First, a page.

REVEALED: The gap between what men and women earn in 21 big organisations in and around Portsmouth
IN 2017 the government decided all companies with 250 or more employees must publish their gender pay gap. Reporter MILLIE SALKELD looked at the data from firms in our area and asked them about the issue.
As part of a government initiative, UK companies will now have to publish their gender pay gap information each year.
It’s a bid to tackle an issue which nationally sees women paid 18.4 per cent lower per hour than men on average (mean).
It does not mean women and men are paid differently for the same job, but looks at the overall picture across each organisation.
Firms with 250 employers or more qualify as ‘relevant employers’, with public sector organisations reporting by March 30 each year while businesses and charities have until April 4 to publish their information.
The regulations will cover approximately 9,000 employers with over 15 million employees, representing nearly half of the UK’s workforce.
As director of Mumbelievable, Ursula Tavender consults with companies wanting to move towards a more supportive, flexible and inclusive culture for working parents and has welcomed the government’s initiative.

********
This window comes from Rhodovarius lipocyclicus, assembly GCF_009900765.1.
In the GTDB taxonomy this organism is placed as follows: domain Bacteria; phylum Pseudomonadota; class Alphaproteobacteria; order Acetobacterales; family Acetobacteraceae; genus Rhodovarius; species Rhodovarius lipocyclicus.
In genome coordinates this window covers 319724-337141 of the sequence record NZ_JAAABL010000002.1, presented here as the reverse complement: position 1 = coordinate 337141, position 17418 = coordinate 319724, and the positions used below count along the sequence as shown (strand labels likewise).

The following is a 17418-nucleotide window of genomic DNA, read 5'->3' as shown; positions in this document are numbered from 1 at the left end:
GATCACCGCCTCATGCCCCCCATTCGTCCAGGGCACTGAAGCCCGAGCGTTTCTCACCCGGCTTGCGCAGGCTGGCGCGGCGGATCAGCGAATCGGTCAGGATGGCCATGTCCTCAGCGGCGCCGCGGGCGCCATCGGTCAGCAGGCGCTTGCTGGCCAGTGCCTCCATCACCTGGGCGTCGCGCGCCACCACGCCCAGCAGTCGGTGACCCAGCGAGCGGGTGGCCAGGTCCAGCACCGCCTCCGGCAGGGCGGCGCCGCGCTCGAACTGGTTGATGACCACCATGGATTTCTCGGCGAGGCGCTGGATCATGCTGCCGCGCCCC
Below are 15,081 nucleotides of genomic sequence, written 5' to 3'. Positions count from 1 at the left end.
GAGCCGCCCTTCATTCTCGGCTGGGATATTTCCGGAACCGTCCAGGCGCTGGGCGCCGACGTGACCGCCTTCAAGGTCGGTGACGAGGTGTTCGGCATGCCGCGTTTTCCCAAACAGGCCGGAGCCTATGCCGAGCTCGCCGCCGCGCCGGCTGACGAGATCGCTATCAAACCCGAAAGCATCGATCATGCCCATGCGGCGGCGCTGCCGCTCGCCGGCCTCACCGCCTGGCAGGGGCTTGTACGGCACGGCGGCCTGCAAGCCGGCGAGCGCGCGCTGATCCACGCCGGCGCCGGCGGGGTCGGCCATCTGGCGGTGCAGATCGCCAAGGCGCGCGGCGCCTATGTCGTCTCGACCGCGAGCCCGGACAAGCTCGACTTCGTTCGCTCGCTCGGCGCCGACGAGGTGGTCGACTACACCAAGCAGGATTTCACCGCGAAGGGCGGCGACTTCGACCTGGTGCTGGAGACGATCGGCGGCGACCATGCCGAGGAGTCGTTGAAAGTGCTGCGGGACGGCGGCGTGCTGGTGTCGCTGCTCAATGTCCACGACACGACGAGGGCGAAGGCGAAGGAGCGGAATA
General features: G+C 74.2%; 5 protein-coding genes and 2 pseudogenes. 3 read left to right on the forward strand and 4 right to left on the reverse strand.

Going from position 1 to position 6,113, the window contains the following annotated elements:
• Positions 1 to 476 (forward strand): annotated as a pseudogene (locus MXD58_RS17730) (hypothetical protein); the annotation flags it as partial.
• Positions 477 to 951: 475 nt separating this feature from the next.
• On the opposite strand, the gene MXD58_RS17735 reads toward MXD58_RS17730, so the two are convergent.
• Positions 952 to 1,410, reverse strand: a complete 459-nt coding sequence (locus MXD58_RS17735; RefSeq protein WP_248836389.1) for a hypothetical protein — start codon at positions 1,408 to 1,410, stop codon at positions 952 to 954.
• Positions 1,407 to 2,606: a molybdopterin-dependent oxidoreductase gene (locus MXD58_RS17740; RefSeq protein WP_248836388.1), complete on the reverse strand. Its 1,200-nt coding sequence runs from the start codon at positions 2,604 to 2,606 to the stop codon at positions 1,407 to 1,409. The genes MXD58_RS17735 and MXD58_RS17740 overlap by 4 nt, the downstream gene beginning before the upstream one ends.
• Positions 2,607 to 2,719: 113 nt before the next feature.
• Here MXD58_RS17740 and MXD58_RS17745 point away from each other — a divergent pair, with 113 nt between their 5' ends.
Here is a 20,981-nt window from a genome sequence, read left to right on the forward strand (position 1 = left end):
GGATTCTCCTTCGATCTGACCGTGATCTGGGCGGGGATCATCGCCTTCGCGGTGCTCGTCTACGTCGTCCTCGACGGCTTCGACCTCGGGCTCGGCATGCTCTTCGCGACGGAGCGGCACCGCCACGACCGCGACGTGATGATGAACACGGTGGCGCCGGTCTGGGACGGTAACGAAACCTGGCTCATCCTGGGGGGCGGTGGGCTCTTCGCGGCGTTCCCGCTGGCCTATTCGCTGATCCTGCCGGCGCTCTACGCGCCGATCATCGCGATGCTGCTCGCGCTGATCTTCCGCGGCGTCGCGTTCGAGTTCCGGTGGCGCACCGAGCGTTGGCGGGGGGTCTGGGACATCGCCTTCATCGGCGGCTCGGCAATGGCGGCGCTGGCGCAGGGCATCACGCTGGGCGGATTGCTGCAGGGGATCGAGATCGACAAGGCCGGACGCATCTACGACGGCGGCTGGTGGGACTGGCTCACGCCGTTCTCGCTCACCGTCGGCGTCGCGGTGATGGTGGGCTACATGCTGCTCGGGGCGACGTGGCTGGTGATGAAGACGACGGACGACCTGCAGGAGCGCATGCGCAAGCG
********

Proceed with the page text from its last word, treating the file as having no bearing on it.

The mum-of-one from Warsash said: ‘It is definitely a step in the right direction, but there is still a long way to go before this issue is resolved and in our local area it is good to see most companies do not exceed the national average.
Ursula believes there needs to be a review of recruitment processes, including removing indications of gender from job applications and offering training to hiring managers.
She said: ‘There needs to be a total change in the culture to truly tackle the gender pay gap. For me, like many others, going back to work after having children is difficult as the kind of role I am qualified to do does not allow flexibility in hours.
‘The way I work now, I can work my hours around childcare but for many people that is not possible at the moment and I believe there needs to be a scheme to allow the structuring of job roles at all levels to provide that flexibility for employees with dependent children and other caring commitments.’